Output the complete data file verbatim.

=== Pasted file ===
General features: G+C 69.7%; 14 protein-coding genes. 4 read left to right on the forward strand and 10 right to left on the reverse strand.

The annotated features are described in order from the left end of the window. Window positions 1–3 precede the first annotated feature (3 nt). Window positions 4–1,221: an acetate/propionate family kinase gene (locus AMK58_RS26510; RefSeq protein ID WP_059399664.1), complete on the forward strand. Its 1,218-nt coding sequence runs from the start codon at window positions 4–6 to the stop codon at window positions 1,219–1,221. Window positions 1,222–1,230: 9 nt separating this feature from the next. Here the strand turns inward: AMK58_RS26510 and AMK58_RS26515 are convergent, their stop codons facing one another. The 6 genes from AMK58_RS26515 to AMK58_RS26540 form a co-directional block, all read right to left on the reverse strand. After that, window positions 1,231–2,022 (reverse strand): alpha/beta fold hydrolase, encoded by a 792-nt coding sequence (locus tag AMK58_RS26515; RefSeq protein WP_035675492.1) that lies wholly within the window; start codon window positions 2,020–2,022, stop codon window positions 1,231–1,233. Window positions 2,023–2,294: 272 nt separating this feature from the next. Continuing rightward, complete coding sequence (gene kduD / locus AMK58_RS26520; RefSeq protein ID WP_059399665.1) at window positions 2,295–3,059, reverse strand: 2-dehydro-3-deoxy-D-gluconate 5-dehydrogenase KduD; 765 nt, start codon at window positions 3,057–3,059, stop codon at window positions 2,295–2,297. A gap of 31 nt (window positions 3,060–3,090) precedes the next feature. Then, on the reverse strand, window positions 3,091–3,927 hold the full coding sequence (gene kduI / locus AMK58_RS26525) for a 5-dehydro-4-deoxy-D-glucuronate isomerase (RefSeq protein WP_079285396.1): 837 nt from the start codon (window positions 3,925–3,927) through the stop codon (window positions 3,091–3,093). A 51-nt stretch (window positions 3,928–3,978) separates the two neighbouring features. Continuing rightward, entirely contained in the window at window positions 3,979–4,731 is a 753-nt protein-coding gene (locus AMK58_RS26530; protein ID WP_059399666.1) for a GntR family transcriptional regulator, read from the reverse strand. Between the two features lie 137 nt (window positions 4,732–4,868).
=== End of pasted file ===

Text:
General features: G+C 69.7%; 14 protein-coding genes. 4 read left to right on the forward strand and 10 right to left on the reverse strand.

The annotated features are described in order from the left end of the window. Window positions 1–3 precede the first annotated feature (3 nt). Window positions 4–1,221: an acetate/propionate family kinase gene (locus AMK58_RS26510; RefSeq protein ID WP_059399664.1), complete on the forward strand. Its 1,218-nt coding sequence runs from the start codon at window positions 4–6 to the stop codon at window positions 1,219–1,221. Window positions 1,222–1,230: 9 nt separating this feature from the next. Here the strand turns inward: AMK58_RS26510 and AMK58_RS26515 are convergent, their stop codons facing one another. The 6 genes from AMK58_RS26515 to AMK58_RS26540 form a co-directional block, all read right to left on the reverse strand. After that, window positions 1,231–2,022 (reverse strand): alpha/beta fold hydrolase, encoded by a 792-nt coding sequence (locus tag AMK58_RS26515; RefSeq protein WP_035675492.1) that lies wholly within the window; start codon window positions 2,020–2,022, stop codon window positions 1,231–1,233. Window positions 2,023–2,294: 272 nt separating this feature from the next. Continuing rightward, complete coding sequence (gene kduD / locus AMK58_RS26520; RefSeq protein ID WP_059399665.1) at window positions 2,295–3,059, reverse strand: 2-dehydro-3-deoxy-D-gluconate 5-dehydrogenase KduD; 765 nt, start codon at window positions 3,057–3,059, stop codon at window positions 2,295–2,297. A gap of 31 nt (window positions 3,060–3,090) precedes the next feature. Then, on the reverse strand, window positions 3,091–3,927 hold the full coding sequence (gene kduI / locus AMK58_RS26525) for a 5-dehydro-4-deoxy-D-glucuronate isomerase (RefSeq protein WP_079285396.1): 837 nt from the start codon (window positions 3,925–3,927) through the stop codon (window positions 3,091–3,093). A 51-nt stretch (window positions 3,928–3,978) separates the two neighbouring features. Continuing rightward, entirely contained in the window at window positions 3,979–4,731 is a 753-nt protein-coding gene (locus AMK58_RS26530; protein ID WP_059399666.1) for a GntR family transcriptional regulator, read from the reverse strand. Between the two features lie 137 nt (window positions 4,732–4,868).